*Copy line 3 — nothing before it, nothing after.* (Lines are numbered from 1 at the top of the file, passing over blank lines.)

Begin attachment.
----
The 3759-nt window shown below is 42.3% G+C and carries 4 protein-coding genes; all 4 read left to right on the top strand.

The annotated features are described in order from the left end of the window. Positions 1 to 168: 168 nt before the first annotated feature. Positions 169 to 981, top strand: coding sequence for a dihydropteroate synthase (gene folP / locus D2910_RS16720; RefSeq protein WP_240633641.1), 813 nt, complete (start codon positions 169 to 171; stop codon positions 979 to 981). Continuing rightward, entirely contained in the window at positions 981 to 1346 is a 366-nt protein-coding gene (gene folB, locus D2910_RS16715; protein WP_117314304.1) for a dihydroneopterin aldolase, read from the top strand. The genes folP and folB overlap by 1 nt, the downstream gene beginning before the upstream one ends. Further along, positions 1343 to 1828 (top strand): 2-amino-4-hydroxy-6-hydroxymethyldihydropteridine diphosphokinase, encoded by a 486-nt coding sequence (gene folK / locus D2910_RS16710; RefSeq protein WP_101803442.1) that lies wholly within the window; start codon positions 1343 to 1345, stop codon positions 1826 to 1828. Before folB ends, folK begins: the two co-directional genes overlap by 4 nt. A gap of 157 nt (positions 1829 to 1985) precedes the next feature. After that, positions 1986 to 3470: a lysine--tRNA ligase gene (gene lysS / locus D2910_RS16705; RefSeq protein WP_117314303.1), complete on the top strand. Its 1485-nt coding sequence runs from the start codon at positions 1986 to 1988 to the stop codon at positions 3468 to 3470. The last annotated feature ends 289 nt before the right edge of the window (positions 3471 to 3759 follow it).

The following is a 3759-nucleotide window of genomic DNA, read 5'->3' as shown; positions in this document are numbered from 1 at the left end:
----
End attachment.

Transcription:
The following is a 3759-nucleotide window of genomic DNA, read 5'->3' as shown; positions in this document are numbered from 1 at the left end: